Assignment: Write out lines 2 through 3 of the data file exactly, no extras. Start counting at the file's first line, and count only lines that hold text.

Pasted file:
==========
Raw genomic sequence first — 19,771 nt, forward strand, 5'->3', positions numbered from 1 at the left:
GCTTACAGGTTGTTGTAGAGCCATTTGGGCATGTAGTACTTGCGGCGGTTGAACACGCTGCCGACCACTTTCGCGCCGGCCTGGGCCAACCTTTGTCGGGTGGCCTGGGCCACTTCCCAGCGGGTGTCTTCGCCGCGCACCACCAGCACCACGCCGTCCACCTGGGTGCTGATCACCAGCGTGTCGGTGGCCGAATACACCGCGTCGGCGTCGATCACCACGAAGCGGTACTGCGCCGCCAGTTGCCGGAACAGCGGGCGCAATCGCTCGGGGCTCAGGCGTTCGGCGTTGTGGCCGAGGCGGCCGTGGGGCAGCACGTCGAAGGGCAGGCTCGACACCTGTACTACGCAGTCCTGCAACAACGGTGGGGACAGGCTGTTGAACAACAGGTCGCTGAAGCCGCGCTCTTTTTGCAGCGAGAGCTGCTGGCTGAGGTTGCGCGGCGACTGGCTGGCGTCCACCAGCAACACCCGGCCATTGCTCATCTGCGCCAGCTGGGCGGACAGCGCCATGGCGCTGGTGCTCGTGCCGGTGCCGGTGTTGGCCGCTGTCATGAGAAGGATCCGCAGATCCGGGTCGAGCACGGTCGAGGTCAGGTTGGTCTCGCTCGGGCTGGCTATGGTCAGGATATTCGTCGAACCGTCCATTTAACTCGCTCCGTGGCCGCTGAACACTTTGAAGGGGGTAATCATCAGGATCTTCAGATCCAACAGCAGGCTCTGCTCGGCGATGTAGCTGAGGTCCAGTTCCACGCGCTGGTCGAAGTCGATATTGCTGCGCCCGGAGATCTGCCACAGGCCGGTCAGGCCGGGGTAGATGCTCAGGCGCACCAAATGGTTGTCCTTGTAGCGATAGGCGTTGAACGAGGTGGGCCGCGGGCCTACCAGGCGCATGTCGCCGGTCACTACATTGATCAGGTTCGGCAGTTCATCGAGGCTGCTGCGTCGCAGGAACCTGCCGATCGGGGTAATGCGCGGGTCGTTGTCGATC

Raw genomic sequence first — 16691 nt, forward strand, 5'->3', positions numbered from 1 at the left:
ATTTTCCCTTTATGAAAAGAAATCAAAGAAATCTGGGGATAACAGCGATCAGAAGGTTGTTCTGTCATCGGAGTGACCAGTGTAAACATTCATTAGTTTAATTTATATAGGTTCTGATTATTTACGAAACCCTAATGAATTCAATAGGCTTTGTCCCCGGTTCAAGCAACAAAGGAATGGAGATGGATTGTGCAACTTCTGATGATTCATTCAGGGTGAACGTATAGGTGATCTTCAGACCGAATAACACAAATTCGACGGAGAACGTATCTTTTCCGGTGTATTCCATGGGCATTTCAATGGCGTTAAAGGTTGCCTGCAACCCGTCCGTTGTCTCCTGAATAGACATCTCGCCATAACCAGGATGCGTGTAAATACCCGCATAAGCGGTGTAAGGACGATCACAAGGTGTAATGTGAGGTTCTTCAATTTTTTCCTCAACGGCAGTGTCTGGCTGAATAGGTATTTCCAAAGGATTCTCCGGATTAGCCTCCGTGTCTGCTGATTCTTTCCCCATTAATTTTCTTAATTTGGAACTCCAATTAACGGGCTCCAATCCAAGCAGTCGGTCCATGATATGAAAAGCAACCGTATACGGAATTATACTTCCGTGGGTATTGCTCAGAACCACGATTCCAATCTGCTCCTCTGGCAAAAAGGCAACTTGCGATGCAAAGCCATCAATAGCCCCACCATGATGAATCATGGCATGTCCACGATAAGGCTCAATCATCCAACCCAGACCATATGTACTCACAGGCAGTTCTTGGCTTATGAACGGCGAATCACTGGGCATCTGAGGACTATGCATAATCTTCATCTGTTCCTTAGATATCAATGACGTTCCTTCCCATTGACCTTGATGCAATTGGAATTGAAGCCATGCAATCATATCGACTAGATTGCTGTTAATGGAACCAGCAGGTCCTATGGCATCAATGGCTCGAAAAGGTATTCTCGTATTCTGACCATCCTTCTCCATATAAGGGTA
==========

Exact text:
GCTTACAGGTTGTTGTAGAGCCATTTGGGCATGTAGTACTTGCGGCGGTTGAACACGCTGCCGACCACTTTCGCGCCGGCCTGGGCCAACCTTTGTCGGGTGGCCTGGGCCACTTCCCAGCGGGTGTCTTCGCCGCGCACCACCAGCACCACGCCGTCCACCTGGGTGCTGATCACCAGCGTGTCGGTGGCCGAATACACCGCGTCGGCGTCGATCACCACGAAGCGGTACTGCGCCGCCAGTTGCCGGAACAGCGGGCGCAATCGCTCGGGGCTCAGGCGTTCGGCGTTGTGGCCGAGGCGGCCGTGGGGCAGCACGTCGAAGGGCAGGCTCGACACCTGTACTACGCAGTCCTGCAACAACGGTGGGGACAGGCTGTTGAACAACAGGTCGCTGAAGCCGCGCTCTTTTTGCAGCGAGAGCTGCTGGCTGAGGTTGCGCGGCGACTGGCTGGCGTCCACCAGCAACACCCGGCCATTGCTCATCTGCGCCAGCTGGGCGGACAGCGCCATGGCGCTGGTGCTCGTGCCGGTGCCGGTGTTGGCCGCTGTCATGAGAAGGATCCGCAGATCCGGGTCGAGCACGGTCGAGGTCAGGTTGGTCTCGCTCGGGCTGGCTATGGTCAGGATATTCGTCGAACCGTCCATTTAACTCGCTCCGTGGCCGCTGAACACTTTGAAGGGGGTAATCATCAGGATCTTCAGATCCAACAGCAGGCTCTGCTCGGCGATGTAGCTGAGGTCCAGTTCCACGCGCTGGTCGAAGTCGATATTGCTGCGCCCGGAGATCTGCCACAGGCCGGTCAGGCCGGGGTAGATGCTCAGGCGCACCAAATGGTTGTCCTTGTAGCGATAGGCGTTGAACGAGGTGGGCCGCGGGCCTACCAGGCGCATGTCGCCGGTCACTACATTGATCAGGTTCGGCAGTTCATCGAGGCTGCTGCGTCGCAGGAACCTGCCGATCGGGGTAATGCGCGGGTCGTTGTCGATC

Raw genomic sequence first — 16691 nt, forward strand, 5'->3', positions numbered from 1 at the left: